Overview

This article contains the Gtmhub best practices for writing insight SQL.

General Points

  • Capitalize all SQL key words to distinguish them from specific tables/columns/aliases

    • SELECT, FROM, WHERE, ON, AS, etc.

  • Avoid using COUNT(*). Use COUNT(1) instead

  • Avoid using SELECT * except when testing. Use a specific list of columns you want instead

  • Avoid using SELECT DISTINCT if possible due to efficiency. If possible, use it on smaller tables

  • Avoid using temporary tables using a WITH clause. They should be used as a last resort only

Table Aliases

  • Unless selecting from only one table, alias your table and add the alias to all columns referenced

    • This includes both in the SELECT part of the statement as well as JOIN and WHERE clauses

    • This will avoid confusion about what table columns are coming from

  • Table aliases should be either the full table name or an abbreviation representing the table name

  • If a table is referenced multiple times, use a number on the end of the alias

Column Aliases

  • All columns must include an alias unless you are using the name from the original table and it is not ambiguous as to what it belongs to

    • For example, if joining metrics and goals, you should use goal_name and metric_name instead of simply “name”

    • All columns using aggregation or other function manipulation must be aliased

  • Column aliases should use lower case letters and underscores only. Do not use camel case

    • When converted into a JavaScript object, all column names are converted to lower case. If the SQL aliases them to upper case, it can lead to confusion when trying to reference the column

❌Avoid This

SELECT g.name,
m.name AS name1,
ms.createdat AS snapshotDate
FROM gtmhubgoals g
INNER JOIN
gtmhubmetrics m
ON g.id = m.goalid
INNER JOIN
gtmhubmetricsnapshots ms
ON ms.metricid = m.id

✔️Do This

SELECT g.name AS objective_name,
m.name AS kr_name,
ms.createdat AS snapshot_date
FROM gtmhubgoals g
INNER JOIN
gtmhubmetrics m
ON g.id = m.goalid
INNER JOIN
gtmhubmetricsnapshots ms
ON ms.metricid = m.id

Joins

  • When joining tables together, use INNER JOIN wherever possible instead of LEFT JOIN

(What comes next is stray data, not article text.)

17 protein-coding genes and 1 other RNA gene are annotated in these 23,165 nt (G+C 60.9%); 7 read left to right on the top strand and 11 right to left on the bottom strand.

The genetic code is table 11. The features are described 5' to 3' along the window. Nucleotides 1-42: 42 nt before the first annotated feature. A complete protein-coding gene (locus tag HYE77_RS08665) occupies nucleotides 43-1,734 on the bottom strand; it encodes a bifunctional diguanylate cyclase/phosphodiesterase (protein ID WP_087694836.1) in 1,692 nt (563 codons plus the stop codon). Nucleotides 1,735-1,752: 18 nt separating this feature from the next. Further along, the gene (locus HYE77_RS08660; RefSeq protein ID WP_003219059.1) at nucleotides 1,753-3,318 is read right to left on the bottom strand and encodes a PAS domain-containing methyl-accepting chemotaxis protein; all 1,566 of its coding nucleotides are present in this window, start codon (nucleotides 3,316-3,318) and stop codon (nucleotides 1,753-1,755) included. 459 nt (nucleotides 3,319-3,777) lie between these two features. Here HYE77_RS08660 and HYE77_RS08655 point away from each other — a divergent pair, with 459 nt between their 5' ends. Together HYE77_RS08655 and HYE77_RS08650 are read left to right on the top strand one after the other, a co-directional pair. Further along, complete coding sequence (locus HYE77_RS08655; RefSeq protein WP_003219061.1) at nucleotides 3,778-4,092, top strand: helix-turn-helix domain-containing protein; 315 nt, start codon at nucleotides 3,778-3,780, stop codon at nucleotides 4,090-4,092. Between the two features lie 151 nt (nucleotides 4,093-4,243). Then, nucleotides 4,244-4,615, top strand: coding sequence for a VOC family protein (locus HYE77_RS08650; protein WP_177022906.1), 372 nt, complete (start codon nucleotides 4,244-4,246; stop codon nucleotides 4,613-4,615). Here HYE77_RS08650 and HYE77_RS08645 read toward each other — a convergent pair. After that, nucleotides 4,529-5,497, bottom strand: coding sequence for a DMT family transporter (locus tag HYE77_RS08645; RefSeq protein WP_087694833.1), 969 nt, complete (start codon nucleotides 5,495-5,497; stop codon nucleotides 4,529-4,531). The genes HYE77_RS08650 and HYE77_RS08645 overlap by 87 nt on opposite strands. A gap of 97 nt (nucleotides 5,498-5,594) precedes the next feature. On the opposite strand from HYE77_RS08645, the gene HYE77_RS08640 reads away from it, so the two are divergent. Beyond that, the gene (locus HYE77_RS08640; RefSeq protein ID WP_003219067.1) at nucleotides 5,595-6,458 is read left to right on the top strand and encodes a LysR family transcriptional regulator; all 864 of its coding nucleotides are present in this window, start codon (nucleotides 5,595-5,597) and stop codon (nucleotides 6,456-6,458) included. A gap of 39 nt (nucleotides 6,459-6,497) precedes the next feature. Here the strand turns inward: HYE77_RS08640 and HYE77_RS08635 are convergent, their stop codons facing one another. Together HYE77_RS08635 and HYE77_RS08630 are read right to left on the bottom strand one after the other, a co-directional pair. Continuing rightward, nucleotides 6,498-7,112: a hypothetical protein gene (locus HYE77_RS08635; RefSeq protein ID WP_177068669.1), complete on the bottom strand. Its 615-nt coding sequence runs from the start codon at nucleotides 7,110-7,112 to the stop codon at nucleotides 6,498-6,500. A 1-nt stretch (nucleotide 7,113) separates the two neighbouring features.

• INNER JOINs are more efficient because they will remove rows, meaning fewer comparisons in later joins

  • When ordering tables in JOINs, start with smaller tables and then move to progressively larger tables

    • I.E. start with objectives, then join to Key Results, then join to Key Result Snapshots

    • This reduces the number of comparisons that need to occur to complete all joins

  • Do not use nested queries if you can avoid it. A simple JOIN is significantly more efficient

  • When ordering a mix of inner and left JOINs, do all inner joins first, then left joins

    • You can get unexpected results when mixing inner and left joins

    • Completing inner joins first means there are fewer rows for comparison on the left joins

  • Do not use RIGHT JOIN, re-order your join order to be able to use a LEFT JOIN instead

    • Mixing RIGHT and LEFT joins can be confusing and difficult to follow. In almost all situations, you should be able to order joins in a way where LEFT is always used

Filtering Results

  • When using only INNER JOIN, there is no need for a WHERE clause. Include your filters that would otherwise be in a WHERE clause in the highest join you can (based on what tables you want to filter)

    • This will help the query perform more efficiently due to needing to compare fewer rows as part of the JOIN statements

  • Avoid use of OR clauses, as they are generally inefficient. Favor using IN as an alternate

❌Avoid This

SELECT g.name AS obj_name,
m.name AS kr_name,
ms.createdat AS update_date
FROM gtmhubgoals g
INNER JOIN
gtmhubmetrics m
ON g.id = m.goalid
INNER JOIN
gtmhubmetricsnapshots ms
ON ms.metricid = m.id
WHERE
g.name = 'An Objective'

✔️Do This

SELECT g.name AS obj_name,
m.name AS kr_name,
ms.createdat AS update_date
FROM gtmhubgoals g
INNER JOIN
gtmhubmetrics m
ON g.id = m.goalid
AND g.name = 'An Objective'
INNER JOIN
gtmhubmetricsnapshots ms
ON ms.metricid = m.id

Result Limit

  • If there is any possibility of retrieving more than 5000 rows, include LIMIT 5000 at the end of the query

    • If you are using aggregations that get you down to a single row, you don’t need to include this


See Also

Code Best Practices: Insight HTML/CSS

Code Best Practices: Insight JavaScript

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